Micki Frankland, learning and development manager at Hays EMEA, shares her experiences of delivering remote training to employees.
There are many benefits of conducting virtual training. These include the flexibility it offers, costs savings, knowledge retention from shorter training modules and increased convenience in terms of people’s schedules, not to mention the environmental benefits from the reduction in travel.
So, even as we do move beyond the pandemic, while I don’t expect face-to-face training to be replaced in its entirety, remote training is going to play a huge part going forward, especially now we’ve proven we can do it and that it is practical.
As we began our journey as a training team during the early days of the pandemic, we had literally hundreds of face-to-face training sessions planned that had to be cancelled and immediately replaced by virtual versions, so it’s safe to say that there were some big lessons learned. I’ll share some of them with you now.
1. Learn how to use the new technology yourself
It has been said by many people already, but our experiences of this pandemic would have been very different without the technology that is available to us today. We’re able to connect with people from across the world, we can share documents instantly and can talk face-to-face.
The majority of companies will have already had some sort of video-conferencing technology at their disposal. We have been using a number of various platforms, including Fuze, Webex, Skype and Microsoft Teams to deliver our virtual training.
Which one we choose to use on any given day is decided by a number of factors, such as choosing the platform that is most used locally, how secure the platform needs to be, if there is any additional integration into existing systems required and the overall goal of the training session.
Learning how to use these platforms is important – if anything goes wrong you don’t want to lose the attention of your audience while you take time to fix it. In addition, if you know what the platform is capable of, there could even be a better way of delivering the training.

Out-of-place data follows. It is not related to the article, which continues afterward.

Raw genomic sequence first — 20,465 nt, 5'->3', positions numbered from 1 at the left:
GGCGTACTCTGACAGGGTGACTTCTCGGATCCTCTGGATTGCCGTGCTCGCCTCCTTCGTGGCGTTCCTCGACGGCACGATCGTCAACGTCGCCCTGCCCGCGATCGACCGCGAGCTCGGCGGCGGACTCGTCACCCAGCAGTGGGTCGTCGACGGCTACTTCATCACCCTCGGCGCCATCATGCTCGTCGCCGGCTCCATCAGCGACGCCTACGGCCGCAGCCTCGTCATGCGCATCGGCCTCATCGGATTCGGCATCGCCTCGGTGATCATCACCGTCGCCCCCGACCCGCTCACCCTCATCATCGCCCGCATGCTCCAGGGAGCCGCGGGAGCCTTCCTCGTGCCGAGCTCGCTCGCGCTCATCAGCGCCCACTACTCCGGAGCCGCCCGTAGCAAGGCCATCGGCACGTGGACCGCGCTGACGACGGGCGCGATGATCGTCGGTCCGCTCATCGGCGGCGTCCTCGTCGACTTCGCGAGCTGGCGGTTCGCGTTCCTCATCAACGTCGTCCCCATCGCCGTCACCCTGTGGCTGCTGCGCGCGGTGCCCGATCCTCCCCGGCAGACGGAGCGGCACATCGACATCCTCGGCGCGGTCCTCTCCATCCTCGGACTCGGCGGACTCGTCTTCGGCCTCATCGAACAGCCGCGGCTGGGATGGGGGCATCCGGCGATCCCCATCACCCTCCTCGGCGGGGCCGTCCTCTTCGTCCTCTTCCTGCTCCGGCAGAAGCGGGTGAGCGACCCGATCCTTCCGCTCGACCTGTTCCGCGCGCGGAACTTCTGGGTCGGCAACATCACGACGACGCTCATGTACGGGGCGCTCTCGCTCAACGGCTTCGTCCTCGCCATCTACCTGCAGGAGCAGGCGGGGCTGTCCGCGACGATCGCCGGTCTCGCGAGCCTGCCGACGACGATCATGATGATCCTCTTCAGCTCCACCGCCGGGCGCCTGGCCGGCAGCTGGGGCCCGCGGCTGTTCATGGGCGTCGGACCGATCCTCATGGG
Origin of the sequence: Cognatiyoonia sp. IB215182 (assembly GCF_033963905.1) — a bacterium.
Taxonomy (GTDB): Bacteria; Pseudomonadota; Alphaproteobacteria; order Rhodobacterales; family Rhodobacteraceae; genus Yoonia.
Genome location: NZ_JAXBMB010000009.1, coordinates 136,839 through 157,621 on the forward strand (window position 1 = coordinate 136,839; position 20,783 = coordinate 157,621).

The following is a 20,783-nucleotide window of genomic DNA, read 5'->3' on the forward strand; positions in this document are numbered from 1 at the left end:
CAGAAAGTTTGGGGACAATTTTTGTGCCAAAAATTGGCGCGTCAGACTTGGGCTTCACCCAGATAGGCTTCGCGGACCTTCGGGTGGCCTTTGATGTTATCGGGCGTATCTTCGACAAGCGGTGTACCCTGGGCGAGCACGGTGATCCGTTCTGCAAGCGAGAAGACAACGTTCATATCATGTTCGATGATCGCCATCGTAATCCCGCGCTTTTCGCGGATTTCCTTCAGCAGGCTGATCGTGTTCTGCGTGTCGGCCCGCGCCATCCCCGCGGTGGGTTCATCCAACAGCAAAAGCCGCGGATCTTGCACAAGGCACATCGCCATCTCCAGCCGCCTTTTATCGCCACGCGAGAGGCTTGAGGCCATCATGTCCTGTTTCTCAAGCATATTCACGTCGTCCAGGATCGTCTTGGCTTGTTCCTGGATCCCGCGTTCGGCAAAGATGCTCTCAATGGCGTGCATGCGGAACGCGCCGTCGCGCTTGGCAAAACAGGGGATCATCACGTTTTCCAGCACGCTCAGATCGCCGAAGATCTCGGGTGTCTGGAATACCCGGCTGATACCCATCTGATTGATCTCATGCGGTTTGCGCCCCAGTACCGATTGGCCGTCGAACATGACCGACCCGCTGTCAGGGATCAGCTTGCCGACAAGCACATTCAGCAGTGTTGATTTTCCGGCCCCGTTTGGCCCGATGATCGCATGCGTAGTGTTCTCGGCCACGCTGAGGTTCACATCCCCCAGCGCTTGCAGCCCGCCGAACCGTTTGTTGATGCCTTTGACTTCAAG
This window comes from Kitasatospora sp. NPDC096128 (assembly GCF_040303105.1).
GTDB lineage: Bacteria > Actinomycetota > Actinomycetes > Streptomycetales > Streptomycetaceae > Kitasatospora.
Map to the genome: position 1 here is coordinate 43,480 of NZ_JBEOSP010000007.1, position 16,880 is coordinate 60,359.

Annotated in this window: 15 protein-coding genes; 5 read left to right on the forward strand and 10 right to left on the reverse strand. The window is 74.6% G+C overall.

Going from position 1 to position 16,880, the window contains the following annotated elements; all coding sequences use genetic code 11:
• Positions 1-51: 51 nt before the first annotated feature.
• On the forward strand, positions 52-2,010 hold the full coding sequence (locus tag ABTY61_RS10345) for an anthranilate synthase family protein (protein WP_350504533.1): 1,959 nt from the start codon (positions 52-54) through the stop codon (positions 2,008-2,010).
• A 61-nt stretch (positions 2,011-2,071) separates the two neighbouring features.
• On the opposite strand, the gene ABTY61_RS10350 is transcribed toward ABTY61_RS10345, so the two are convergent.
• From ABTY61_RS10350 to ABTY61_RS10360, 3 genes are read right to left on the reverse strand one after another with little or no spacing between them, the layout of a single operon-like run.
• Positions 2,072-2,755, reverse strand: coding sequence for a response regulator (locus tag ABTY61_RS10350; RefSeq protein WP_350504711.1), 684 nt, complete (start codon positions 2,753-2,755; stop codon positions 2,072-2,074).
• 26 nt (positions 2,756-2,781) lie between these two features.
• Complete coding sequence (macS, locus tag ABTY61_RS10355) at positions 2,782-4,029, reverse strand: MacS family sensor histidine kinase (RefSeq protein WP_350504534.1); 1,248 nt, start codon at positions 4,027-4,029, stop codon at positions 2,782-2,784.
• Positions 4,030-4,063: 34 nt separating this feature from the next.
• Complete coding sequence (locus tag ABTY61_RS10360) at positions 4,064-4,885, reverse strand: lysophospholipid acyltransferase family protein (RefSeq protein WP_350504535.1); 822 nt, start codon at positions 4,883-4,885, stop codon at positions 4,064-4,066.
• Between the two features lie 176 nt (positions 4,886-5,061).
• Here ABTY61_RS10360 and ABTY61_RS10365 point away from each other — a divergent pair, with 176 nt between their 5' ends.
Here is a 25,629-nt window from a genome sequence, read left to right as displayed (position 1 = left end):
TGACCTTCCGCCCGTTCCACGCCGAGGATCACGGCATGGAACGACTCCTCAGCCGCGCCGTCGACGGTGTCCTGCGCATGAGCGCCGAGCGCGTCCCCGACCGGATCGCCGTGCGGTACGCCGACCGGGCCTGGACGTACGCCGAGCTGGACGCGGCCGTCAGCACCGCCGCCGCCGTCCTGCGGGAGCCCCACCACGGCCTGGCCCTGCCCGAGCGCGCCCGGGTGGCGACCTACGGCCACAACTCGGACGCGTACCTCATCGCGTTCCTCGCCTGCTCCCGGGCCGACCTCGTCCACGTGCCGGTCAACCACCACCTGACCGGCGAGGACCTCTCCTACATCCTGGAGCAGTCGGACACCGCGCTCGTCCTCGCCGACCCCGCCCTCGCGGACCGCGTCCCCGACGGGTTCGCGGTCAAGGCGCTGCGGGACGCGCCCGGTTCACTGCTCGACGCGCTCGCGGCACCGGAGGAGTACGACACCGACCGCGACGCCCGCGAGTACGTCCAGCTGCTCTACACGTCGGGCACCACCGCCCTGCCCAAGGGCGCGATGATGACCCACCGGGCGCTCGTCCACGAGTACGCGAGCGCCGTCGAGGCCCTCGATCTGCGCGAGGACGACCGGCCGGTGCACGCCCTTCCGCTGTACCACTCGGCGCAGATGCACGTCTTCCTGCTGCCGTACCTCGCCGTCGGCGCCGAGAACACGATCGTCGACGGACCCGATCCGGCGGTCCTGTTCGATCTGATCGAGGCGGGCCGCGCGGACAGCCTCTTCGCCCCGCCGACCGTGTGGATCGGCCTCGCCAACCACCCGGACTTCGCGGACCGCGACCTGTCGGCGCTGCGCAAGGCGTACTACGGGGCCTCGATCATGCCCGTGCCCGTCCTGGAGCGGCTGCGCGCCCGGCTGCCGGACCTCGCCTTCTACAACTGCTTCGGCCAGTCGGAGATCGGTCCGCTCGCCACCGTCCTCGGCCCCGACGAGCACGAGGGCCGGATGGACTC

2. Change the format of your training courses
You will also have to review your existing training programmes and ask yourself whether they still work in this new virtual format – the answer will likely be no. For instance, when training is carried out face-to-face, you might split people into groups to work on exercises as a team. This works very differently when everyone is in separate locations.
You will also have to take attendee engagement levels into consideration. It is much more difficult to hold people’s attention when they are remote. This means you will have to think about the length of the content as it will be harder to judge the room when you’re looking at only a handful of people on a small screen.
While it becomes harder if you are training a large group, addressing people directly to receive constant feedback will help you ensure that everybody is participating, or consider insisting all attendees have their camera permanently switched on. Another issue that you will likely find is not being able to be personal with people, as it is harder to support specific requests when you can’t talk one-on-one as easily.
So, there is a real need to adapt. Ensure you know why people are taking that particular training course prior to their attendance and what they want to get from it. Make sure everyone in that group has a similar level of experience, so you’re not over or under-explaining anything. Just make sure you’re delivering the right thing to the right people at the right time, rather than a one-size-fits-all approach.